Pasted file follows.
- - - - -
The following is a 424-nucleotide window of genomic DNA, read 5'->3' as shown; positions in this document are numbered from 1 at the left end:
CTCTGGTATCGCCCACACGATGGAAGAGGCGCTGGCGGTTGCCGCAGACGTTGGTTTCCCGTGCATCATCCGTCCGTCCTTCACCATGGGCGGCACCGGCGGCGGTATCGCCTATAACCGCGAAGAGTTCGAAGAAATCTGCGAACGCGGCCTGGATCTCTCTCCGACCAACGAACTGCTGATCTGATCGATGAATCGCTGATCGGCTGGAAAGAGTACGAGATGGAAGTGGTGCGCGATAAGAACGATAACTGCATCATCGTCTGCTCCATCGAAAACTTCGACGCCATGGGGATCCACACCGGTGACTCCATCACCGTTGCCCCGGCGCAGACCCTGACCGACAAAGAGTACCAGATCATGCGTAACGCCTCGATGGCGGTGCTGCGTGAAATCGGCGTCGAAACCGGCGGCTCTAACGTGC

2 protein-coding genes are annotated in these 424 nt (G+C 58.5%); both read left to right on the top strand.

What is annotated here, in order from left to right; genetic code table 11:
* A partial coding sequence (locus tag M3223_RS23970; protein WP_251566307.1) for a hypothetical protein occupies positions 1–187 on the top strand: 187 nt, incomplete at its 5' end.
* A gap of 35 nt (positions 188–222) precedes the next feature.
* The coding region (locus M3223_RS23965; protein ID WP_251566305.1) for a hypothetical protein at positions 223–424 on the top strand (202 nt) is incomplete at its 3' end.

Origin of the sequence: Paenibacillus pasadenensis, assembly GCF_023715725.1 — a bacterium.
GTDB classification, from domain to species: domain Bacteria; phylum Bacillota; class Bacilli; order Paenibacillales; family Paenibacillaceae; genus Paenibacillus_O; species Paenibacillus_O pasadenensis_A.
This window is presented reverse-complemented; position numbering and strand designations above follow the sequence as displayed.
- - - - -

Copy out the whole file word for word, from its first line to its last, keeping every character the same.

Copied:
The following is a 424-nucleotide window of genomic DNA, read 5'->3' as shown; positions in this document are numbered from 1 at the left end:
CTCTGGTATCGCCCACACGATGGAAGAGGCGCTGGCGGTTGCCGCAGACGTTGGTTTCCCGTGCATCATCCGTCCGTCCTTCACCATGGGCGGCACCGGCGGCGGTATCGCCTATAACCGCGAAGAGTTCGAAGAAATCTGCGAACGCGGCCTGGATCTCTCTCCGACCAACGAACTGCTGATCTGATCGATGAATCGCTGATCGGCTGGAAAGAGTACGAGATGGAAGTGGTGCGCGATAAGAACGATAACTGCATCATCGTCTGCTCCATCGAAAACTTCGACGCCATGGGGATCCACACCGGTGACTCCATCACCGTTGCCCCGGCGCAGACCCTGACCGACAAAGAGTACCAGATCATGCGTAACGCCTCGATGGCGGTGCTGCGTGAAATCGGCGTCGAAACCGGCGGCTCTAACGTGC

2 protein-coding genes are annotated in these 424 nt (G+C 58.5%); both read left to right on the top strand.

What is annotated here, in order from left to right; genetic code table 11:
* A partial coding sequence (locus tag M3223_RS23970; protein WP_251566307.1) for a hypothetical protein occupies positions 1–187 on the top strand: 187 nt, incomplete at its 5' end.
* A gap of 35 nt (positions 188–222) precedes the next feature.
* The coding region (locus M3223_RS23965; protein ID WP_251566305.1) for a hypothetical protein at positions 223–424 on the top strand (202 nt) is incomplete at its 3' end.

Origin of the sequence: Paenibacillus pasadenensis, assembly GCF_023715725.1 — a bacterium.
GTDB classification, from domain to species: domain Bacteria; phylum Bacillota; class Bacilli; order Paenibacillales; family Paenibacillaceae; genus Paenibacillus_O; species Paenibacillus_O pasadenensis_A.
This window is presented reverse-complemented; position numbering and strand designations above follow the sequence as displayed.